China Users Report WhatsApp Disruption Amid Censorship Fears

BEIJING — Users of WhatsApp in China are reporting widespread service disruptions amid fears that the popular messaging service may be blocked at least partially by Chinese authorities.

WhatsApp users on the mainland reported Tuesday on other social media platforms that the messaging app was inaccessible without virtual private network software used to circumvent China’s censorship apparatus, known colloquially as The Great Firewall.

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It appeared that users in China could send texts over WhatsApp without VPNs but not images.

Chinese foreign ministry spokesman Lu Kang said he had no information on the issue when asked by reporters.

Facebook, which owns WhatsApp, did not immediately respond to a request for comment.

China blocked Telegram, another messaging service, in 2015 after it became a popular platform for activists and dissidents to share information.

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BEIJING — It came as little surprise when, after the death of the dissident Liu Xiaobo last week, China’s vast army of censors kicked into overdrive as they scrubbed away the outpouring of grief on social media that followed.

The accounts of censorship have been mostly anecdotal. But systematic research from the Citizen Lab at the University of Toronto’s Munk School of Global Affairs shows that there was a “significant shift” in censorship techniques in the days after Mr. Liu’s death, particularly on WeChat, the popular messaging app from Tencent.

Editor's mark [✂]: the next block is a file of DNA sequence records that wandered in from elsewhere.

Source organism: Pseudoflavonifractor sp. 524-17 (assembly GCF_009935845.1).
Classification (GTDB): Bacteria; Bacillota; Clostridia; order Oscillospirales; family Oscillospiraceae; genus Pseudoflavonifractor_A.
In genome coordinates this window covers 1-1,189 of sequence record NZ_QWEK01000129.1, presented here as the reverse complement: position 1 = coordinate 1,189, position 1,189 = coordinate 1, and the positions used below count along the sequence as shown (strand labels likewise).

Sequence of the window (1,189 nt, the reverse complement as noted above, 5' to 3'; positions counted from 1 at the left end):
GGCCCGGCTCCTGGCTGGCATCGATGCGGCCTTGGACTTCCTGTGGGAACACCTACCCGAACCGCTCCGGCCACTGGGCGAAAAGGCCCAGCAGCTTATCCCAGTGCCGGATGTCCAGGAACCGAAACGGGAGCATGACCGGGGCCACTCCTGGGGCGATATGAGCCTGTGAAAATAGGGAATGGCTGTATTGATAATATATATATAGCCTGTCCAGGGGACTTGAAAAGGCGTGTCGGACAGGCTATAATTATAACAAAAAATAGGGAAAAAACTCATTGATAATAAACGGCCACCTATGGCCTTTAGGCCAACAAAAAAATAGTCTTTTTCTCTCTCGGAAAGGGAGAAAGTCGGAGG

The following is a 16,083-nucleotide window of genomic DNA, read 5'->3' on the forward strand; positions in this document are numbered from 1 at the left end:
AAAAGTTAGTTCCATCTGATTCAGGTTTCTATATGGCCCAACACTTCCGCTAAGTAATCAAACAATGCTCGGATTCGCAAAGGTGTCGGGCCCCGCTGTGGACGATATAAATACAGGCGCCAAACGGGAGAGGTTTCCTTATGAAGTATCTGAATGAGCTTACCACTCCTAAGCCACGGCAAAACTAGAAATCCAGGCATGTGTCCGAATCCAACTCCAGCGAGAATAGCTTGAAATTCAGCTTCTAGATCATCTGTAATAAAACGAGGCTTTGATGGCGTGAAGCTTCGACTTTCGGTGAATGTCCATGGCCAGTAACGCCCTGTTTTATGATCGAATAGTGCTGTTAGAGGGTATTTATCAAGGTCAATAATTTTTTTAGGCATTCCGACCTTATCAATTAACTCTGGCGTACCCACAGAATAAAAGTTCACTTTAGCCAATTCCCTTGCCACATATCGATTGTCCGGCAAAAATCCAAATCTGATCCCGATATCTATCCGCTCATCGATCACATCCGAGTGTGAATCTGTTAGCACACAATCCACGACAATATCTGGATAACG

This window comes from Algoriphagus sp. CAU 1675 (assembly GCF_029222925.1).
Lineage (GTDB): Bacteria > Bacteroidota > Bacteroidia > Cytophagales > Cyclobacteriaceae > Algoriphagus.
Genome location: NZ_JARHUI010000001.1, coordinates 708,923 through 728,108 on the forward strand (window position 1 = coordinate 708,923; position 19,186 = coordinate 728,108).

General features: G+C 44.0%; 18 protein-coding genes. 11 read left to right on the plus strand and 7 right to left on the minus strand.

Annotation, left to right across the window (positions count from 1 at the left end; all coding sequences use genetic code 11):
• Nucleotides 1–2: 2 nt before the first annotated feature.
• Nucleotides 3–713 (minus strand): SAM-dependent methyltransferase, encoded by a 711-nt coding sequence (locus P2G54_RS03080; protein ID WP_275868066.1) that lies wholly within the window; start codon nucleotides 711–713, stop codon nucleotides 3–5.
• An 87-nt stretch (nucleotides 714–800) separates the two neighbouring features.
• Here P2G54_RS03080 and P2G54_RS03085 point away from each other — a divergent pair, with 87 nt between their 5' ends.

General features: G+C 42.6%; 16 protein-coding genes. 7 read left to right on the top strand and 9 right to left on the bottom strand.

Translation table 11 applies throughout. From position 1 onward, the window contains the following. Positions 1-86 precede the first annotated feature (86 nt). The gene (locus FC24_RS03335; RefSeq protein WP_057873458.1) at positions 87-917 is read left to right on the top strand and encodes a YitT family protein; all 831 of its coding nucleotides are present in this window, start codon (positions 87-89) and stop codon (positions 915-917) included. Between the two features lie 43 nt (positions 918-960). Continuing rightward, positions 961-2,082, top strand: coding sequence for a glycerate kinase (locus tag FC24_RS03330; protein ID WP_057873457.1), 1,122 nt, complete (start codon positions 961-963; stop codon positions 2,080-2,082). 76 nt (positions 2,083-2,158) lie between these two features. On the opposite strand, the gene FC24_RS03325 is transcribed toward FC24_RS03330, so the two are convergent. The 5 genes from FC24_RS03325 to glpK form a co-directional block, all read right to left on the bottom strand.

On WeChat, which has more than 768 million daily active users, the number of keyword combinations that were blocked greatly increased, according to the report that the Citizen Lab published on Sunday. Additions to the blacklist included general references to his death like “Xiaobo + died” in Chinese and in English, and even just his name “Liu Xiaobo,” effectively censoring any messages that mentioned him.

The Citizen Lab said it was also the first time that images were automatically filtered in private one-on-one chats on WeChat. Blocked images included photographs of Liu Xiaobo and of people commemorating him.

One of the distinguishing features of WeChat is that it does not notify users when their messages are blocked. The service also makes a distinction between accounts registered to phone numbers from mainland China and phone numbers from elsewhere.

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